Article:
A Matter of Courage
by Denis Murphy
Development of the urban poor of our big cities requires them to have the courage of warriors. It is usually the women who provide it.
In a Tondo barangay, poor women are threatened with violence simply because they want to bring legal water services into their community. The women want the legal water (Maynilad or Manila Water) because it is four to seven times cheaper than the water they buy now, which is often controlled by mafia types. Women are threatened over the water issue even in a barangay that President Gloria Macapagal-Arroyo visited and where she supported the people's efforts to get Maynilad by committing P7 million of the local congressman's development funds.
The threats can be alarming. In one barangay, a young woman community organizer received the following message: "Ginugulo nyo kami dito sa lugar namin baka imbes na tubig ay dugo ang umagos dito. Tigilan nyo na kami!" (Stop messing with our community or blood will be shed instead of water).
The threats are often from the kagawads and barangay hangers-on, the women say. They know these men and their families. It is a very emotional situation that easily leads to violence. In the area the president visited, 500 women are now dropping out of the water scheme she supported, because they have been threatened with violence if they continue.
Despite the threats, 40 women in the North Harbor gathered P15,000 and brought Maynilad water into the area, which will save each of them P500-P900 pesos a month. Families who buy water from these women will pay only a little more than the 40 women who invested in the mother meter. They, too, will have big savings. In these days of economic hardship, P500 or more a month is a godsend: perhaps the difference between a healthy child and a malnourished one.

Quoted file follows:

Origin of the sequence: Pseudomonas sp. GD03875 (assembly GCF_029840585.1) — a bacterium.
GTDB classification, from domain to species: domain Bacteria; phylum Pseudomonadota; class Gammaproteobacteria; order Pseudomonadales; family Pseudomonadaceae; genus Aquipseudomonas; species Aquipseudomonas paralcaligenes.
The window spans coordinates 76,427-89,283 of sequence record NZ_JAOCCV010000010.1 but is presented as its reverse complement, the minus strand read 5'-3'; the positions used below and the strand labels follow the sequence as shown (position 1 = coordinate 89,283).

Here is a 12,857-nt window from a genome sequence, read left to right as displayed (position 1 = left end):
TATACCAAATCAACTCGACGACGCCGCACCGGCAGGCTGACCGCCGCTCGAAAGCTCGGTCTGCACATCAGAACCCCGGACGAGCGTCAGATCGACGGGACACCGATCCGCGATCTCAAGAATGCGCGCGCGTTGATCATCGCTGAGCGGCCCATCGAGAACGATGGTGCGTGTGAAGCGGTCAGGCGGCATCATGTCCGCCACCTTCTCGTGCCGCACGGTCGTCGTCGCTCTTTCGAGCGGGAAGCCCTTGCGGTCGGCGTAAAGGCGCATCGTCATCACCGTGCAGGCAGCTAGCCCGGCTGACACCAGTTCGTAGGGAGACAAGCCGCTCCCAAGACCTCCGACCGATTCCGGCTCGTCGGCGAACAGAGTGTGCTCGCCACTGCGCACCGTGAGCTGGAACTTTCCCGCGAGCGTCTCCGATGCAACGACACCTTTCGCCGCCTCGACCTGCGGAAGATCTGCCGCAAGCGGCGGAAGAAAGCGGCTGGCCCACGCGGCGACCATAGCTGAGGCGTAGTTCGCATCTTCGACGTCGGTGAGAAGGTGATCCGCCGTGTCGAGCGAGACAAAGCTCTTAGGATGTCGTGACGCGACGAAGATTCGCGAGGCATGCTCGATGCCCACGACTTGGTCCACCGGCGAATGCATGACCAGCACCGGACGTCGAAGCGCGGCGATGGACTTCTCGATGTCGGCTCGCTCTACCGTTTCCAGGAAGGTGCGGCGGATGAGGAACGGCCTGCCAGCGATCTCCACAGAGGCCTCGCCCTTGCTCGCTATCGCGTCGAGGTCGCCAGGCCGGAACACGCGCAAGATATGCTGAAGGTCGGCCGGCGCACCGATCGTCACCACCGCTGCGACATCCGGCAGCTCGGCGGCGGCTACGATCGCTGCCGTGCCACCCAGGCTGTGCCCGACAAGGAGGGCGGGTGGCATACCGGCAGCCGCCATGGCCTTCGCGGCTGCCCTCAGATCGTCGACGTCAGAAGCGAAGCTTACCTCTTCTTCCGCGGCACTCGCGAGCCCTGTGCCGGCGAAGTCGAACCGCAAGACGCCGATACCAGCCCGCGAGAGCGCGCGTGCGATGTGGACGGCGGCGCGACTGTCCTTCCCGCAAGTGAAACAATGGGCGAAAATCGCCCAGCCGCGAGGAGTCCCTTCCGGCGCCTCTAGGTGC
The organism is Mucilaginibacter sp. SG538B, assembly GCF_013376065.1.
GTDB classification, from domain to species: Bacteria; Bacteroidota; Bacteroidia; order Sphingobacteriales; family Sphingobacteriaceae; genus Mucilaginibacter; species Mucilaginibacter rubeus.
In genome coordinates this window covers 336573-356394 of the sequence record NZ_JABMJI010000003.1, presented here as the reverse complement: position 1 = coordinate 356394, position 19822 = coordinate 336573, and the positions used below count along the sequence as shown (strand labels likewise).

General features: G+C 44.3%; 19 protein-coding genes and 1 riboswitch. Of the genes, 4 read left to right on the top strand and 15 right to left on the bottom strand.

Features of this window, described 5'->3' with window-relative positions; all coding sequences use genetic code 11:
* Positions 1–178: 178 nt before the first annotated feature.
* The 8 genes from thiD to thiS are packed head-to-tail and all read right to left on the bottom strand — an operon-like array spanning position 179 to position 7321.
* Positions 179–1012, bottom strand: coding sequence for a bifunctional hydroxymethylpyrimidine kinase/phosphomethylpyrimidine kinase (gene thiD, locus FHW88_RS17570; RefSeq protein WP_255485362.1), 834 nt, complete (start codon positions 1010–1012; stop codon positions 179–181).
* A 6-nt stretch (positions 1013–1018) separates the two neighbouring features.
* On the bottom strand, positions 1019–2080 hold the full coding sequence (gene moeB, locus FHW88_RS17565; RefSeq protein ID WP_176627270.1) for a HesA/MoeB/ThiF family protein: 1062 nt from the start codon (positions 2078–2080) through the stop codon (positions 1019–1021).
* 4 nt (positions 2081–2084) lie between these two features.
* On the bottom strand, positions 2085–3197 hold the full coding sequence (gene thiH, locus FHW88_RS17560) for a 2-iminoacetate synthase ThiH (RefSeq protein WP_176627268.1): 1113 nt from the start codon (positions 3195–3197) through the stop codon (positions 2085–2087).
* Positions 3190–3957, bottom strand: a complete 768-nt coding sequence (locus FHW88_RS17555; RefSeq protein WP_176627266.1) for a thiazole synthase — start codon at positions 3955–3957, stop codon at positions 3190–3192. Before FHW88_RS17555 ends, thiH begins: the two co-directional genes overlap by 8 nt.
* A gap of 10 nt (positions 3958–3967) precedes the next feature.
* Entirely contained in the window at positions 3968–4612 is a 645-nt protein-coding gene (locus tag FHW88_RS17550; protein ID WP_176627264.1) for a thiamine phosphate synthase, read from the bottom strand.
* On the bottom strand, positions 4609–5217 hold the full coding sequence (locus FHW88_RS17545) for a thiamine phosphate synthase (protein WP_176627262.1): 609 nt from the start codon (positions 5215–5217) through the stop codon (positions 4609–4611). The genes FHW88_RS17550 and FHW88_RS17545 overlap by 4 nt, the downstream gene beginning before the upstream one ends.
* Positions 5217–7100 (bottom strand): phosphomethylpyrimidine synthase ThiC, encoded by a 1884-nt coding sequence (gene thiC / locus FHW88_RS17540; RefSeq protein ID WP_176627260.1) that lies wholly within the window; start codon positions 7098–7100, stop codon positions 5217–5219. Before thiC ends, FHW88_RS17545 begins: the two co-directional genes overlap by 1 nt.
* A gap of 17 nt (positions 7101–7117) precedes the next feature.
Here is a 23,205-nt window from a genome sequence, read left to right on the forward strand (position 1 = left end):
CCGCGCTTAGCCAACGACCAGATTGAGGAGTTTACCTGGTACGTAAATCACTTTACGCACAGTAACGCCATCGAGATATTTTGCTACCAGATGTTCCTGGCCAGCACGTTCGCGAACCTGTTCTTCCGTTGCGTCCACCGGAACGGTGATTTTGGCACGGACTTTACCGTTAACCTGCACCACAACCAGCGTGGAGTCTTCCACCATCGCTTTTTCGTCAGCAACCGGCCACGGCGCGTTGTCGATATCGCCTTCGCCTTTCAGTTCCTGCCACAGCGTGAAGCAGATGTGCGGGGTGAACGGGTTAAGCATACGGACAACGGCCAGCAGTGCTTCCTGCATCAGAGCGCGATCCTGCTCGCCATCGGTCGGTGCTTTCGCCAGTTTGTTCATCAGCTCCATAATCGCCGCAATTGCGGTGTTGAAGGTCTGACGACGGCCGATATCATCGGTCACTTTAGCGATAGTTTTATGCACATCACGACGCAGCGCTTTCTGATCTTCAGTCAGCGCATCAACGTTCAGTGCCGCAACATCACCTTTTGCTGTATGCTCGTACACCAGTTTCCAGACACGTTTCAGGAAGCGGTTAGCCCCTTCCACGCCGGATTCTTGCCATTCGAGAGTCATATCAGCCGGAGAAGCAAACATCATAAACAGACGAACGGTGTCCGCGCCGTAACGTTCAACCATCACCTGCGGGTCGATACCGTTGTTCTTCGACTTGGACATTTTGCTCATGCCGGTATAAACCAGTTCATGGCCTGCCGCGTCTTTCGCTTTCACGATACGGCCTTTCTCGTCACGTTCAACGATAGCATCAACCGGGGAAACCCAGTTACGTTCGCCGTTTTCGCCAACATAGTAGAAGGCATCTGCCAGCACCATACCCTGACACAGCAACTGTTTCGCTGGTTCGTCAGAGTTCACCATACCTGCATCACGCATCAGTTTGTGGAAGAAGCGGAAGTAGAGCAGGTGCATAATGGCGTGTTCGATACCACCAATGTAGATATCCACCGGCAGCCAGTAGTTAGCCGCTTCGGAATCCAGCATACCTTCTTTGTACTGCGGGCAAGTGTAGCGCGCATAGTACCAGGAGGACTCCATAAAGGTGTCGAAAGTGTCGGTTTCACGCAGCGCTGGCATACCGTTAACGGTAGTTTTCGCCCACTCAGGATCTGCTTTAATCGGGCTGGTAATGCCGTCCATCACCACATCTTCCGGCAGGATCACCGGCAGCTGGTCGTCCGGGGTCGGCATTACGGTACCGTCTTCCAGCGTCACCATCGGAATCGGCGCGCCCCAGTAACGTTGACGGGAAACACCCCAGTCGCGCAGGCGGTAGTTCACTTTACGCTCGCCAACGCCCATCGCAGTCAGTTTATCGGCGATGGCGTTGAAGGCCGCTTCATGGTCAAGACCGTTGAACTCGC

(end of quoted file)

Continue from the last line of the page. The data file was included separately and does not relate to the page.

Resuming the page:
In the beginning, only a few women displayed the courage needed, but courage is catching and the example of a few can create a brave community.
Just when the 40 women had the water problem licked, the Metro Manila Development Authority and the Department of Public Works and Highways came along to tell them they will be evicted, though no relocation will be provided. It took courage to struggle for water; they must now gather up the same courage to resist the eviction.
Such evictions were condemned as illegal by Chairperson Leila de Lima of the Commission on Human Rights. In a CHR Resolution of November 6, 2008 she ordered the MMDA, local governments and national government agencies to stop conducting evictions and demolitions of structures used for dwelling purposes unless the families are relocated according to law.
The Pope's Justice and Peace Commission offers what should be a starting point in our thinking on the urban poor, squatting and eviction: "Any person or family that, without any direct fault on his or her part, does not have suitable housing is the victim of an injustice" (1988). The poor are in the slums as a result of injustice. Evicting them and leaving them homeless compounds the injustice.
The women met the 100-plus-man demolition team of MMDA and waved the CHR order in front of them. The demolition chief talked to them for a short while, then the demolition began. Now the women will go to the mayor. At every step they are warned that they can be hurt or they can "wind up with nothing." Fear is deep in the people. In Navotas, people who have been evicted but are living alongside the demolition area, say every time they see a blue MMDA vehicle they hold onto their children in fear.
It is not just about water or other items. Resistance is the poor's way to assert that they are free persons who want to live in dignity and security. We are not charity cases or useless people. We are not here to be manipulated or humiliated. We work hard and we have the same hopes as all men and women, they say.
Poor men and women find courage deep in their hearts to do all they can about the ills that threaten their world. Can we say as much about the rest of society?